On September 18th, the bumpy road toward democracy in Yemen was supposed to have arrived at a critical juncture. The day marked the end of Yemen’s National Dialogue Conference (NDC), a six-month long discussion among 565 delegates representing rival factions and marginalized groups. However, the Foreign Minister Abubakr al-Qirbi recently announced that the national reconciliation talks could be delayed by “one, two or three months” due to unresolved political issues.
If the bloody carnage in Kenya’s Westgate mall points to the devastating consequences of state failure in neighboring Somalia, the possibility of a failed state in Yemen is all the more chilling. With the potential resurgence of Al-Qaida in the Arabian Peninsula, considered the most dangerous branch of the global terrorist network, Yemen’s future hinges on whether the delegates can reconcile the deep political divides and look beyond the years of mutual distrust.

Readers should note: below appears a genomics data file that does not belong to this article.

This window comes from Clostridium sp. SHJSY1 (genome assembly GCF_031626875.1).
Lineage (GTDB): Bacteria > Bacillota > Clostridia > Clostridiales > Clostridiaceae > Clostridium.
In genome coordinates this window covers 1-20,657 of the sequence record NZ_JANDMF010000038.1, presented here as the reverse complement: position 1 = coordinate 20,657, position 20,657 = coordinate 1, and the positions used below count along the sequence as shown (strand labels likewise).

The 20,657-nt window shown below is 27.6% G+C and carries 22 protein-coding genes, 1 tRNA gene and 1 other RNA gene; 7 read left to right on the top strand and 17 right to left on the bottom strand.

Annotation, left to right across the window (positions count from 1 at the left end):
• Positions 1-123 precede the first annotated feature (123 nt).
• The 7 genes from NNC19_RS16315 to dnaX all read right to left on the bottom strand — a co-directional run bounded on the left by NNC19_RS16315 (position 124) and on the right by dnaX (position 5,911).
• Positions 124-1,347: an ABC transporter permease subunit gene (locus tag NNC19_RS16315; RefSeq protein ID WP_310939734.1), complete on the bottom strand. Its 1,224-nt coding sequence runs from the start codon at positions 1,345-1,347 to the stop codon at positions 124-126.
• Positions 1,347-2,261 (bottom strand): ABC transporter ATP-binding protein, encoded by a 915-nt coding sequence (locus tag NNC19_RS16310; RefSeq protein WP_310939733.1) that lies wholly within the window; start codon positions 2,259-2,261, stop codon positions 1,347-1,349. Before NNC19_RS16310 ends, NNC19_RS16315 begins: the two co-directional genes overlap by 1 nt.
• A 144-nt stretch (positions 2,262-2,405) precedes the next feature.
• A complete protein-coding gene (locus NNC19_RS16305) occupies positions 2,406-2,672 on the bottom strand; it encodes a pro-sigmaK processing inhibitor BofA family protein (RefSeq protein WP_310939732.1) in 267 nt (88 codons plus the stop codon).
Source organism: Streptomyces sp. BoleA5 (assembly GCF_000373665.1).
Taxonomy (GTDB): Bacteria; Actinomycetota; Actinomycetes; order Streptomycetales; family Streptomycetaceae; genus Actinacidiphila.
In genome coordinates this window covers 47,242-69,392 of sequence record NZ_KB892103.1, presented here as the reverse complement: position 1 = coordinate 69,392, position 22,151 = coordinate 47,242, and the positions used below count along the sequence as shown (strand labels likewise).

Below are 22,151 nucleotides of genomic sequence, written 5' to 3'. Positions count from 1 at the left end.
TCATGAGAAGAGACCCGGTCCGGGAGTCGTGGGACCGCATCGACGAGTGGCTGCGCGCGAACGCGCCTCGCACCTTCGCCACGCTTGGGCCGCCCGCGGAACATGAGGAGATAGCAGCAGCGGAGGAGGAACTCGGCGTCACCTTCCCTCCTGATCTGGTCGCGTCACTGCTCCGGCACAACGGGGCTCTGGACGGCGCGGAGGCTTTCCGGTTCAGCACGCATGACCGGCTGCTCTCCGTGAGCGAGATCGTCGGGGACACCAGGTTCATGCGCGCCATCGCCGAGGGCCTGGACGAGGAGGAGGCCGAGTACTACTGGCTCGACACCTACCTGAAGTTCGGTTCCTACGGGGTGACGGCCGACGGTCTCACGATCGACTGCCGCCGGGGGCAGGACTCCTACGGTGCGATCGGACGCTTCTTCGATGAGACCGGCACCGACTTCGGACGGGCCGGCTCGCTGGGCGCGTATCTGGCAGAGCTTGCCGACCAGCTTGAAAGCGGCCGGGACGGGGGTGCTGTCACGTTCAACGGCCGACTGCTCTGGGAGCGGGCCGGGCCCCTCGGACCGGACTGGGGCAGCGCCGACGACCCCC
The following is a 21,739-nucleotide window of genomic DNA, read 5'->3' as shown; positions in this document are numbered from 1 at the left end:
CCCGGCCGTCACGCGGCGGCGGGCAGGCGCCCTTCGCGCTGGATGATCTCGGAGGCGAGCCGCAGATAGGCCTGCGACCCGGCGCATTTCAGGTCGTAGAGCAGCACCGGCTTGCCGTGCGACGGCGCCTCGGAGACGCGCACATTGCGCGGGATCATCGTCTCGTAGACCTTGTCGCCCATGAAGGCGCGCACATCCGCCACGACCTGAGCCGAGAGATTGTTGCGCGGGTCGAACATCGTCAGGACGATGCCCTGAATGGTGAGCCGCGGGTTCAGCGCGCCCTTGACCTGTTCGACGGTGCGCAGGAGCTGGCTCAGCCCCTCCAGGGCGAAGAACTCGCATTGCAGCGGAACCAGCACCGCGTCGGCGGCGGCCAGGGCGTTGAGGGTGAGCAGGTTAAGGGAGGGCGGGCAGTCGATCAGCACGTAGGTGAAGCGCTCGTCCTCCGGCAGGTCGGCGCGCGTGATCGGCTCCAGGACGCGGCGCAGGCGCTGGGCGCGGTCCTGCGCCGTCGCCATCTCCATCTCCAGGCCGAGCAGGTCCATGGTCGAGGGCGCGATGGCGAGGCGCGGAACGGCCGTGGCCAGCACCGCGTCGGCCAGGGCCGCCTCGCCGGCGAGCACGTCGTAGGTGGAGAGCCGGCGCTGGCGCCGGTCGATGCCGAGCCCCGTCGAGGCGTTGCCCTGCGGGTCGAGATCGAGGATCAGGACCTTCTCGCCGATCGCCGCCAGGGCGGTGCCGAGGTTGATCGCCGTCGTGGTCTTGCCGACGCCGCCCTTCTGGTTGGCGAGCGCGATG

However, there is also a growing disconnect between the political talks going on inside the luxurious Movenpick hotel and the socioeconomic realities on the ground. In the capital, Sana’a, the pothole-ridden streets serve as a daily reminder that Yemen’s transition still has a long way to go. In August, heavy rainfall swept through the parched capital and killed scores of people in various governorates. Despite an estimated $4.7 million set aside for improving the capital’s roads, the lack of proper drainage systems turned rainwater into flash floods that ripped open paved streets. As contractors dug up roads to install water pipes and telephone wires, the streets were left in worsened condition. Unfortunately, the digging does not stop there.